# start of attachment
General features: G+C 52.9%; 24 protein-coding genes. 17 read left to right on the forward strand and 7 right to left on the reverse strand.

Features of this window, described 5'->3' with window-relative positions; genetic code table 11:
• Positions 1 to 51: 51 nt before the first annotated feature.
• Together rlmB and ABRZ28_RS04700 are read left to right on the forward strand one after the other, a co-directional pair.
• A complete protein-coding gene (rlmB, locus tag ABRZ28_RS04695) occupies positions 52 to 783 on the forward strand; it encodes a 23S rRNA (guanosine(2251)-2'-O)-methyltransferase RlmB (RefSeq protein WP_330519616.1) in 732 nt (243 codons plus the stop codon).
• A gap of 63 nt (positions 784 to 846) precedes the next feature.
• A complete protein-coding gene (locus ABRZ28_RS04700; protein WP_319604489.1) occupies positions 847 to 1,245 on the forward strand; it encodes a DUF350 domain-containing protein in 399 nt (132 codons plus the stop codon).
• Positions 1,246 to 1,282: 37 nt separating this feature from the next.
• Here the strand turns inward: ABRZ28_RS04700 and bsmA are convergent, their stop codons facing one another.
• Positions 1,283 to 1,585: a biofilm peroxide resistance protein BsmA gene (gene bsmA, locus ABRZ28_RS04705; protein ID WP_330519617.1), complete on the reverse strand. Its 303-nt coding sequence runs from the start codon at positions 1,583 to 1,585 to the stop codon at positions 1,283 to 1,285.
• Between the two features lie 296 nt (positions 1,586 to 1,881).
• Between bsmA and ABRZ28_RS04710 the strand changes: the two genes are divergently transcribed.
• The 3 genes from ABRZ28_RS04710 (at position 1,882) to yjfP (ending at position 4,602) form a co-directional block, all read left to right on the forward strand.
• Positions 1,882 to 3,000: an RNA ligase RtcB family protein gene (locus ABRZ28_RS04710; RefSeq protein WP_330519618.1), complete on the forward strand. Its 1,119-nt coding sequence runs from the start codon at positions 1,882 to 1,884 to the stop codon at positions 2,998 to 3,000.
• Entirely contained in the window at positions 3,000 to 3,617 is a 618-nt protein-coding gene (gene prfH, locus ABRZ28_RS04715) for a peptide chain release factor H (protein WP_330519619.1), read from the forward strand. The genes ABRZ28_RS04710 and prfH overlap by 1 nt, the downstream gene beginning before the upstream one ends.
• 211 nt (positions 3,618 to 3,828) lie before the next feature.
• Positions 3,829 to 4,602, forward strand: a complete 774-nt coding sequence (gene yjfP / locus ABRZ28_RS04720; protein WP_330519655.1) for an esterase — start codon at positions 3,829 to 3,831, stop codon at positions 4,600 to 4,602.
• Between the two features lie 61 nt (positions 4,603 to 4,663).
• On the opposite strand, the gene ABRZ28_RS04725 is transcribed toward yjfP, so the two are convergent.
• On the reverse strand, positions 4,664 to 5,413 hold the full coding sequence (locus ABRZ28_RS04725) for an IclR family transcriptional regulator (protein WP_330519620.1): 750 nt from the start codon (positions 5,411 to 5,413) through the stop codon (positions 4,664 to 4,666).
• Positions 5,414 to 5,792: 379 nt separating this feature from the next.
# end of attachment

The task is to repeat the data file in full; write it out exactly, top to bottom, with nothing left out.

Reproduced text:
General features: G+C 52.9%; 24 protein-coding genes. 17 read left to right on the forward strand and 7 right to left on the reverse strand.

Features of this window, described 5'->3' with window-relative positions; genetic code table 11:
• Positions 1 to 51: 51 nt before the first annotated feature.
• Together rlmB and ABRZ28_RS04700 are read left to right on the forward strand one after the other, a co-directional pair.
• A complete protein-coding gene (rlmB, locus tag ABRZ28_RS04695) occupies positions 52 to 783 on the forward strand; it encodes a 23S rRNA (guanosine(2251)-2'-O)-methyltransferase RlmB (RefSeq protein WP_330519616.1) in 732 nt (243 codons plus the stop codon).
• A gap of 63 nt (positions 784 to 846) precedes the next feature.
• A complete protein-coding gene (locus ABRZ28_RS04700; protein WP_319604489.1) occupies positions 847 to 1,245 on the forward strand; it encodes a DUF350 domain-containing protein in 399 nt (132 codons plus the stop codon).
• Positions 1,246 to 1,282: 37 nt separating this feature from the next.
• Here the strand turns inward: ABRZ28_RS04700 and bsmA are convergent, their stop codons facing one another.
• Positions 1,283 to 1,585: a biofilm peroxide resistance protein BsmA gene (gene bsmA, locus ABRZ28_RS04705; protein ID WP_330519617.1), complete on the reverse strand. Its 303-nt coding sequence runs from the start codon at positions 1,583 to 1,585 to the stop codon at positions 1,283 to 1,285.
• Between the two features lie 296 nt (positions 1,586 to 1,881).
• Between bsmA and ABRZ28_RS04710 the strand changes: the two genes are divergently transcribed.
• The 3 genes from ABRZ28_RS04710 (at position 1,882) to yjfP (ending at position 4,602) form a co-directional block, all read left to right on the forward strand.
• Positions 1,882 to 3,000: an RNA ligase RtcB family protein gene (locus ABRZ28_RS04710; RefSeq protein WP_330519618.1), complete on the forward strand. Its 1,119-nt coding sequence runs from the start codon at positions 1,882 to 1,884 to the stop codon at positions 2,998 to 3,000.
• Entirely contained in the window at positions 3,000 to 3,617 is a 618-nt protein-coding gene (gene prfH, locus ABRZ28_RS04715) for a peptide chain release factor H (protein WP_330519619.1), read from the forward strand. The genes ABRZ28_RS04710 and prfH overlap by 1 nt, the downstream gene beginning before the upstream one ends.
• 211 nt (positions 3,618 to 3,828) lie before the next feature.
• Positions 3,829 to 4,602, forward strand: a complete 774-nt coding sequence (gene yjfP / locus ABRZ28_RS04720; protein WP_330519655.1) for an esterase — start codon at positions 3,829 to 3,831, stop codon at positions 4,600 to 4,602.
• Between the two features lie 61 nt (positions 4,603 to 4,663).
• On the opposite strand, the gene ABRZ28_RS04725 is transcribed toward yjfP, so the two are convergent.
• On the reverse strand, positions 4,664 to 5,413 hold the full coding sequence (locus ABRZ28_RS04725) for an IclR family transcriptional regulator (protein WP_330519620.1): 750 nt from the start codon (positions 5,411 to 5,413) through the stop codon (positions 4,664 to 4,666).
• Positions 5,414 to 5,792: 379 nt separating this feature from the next.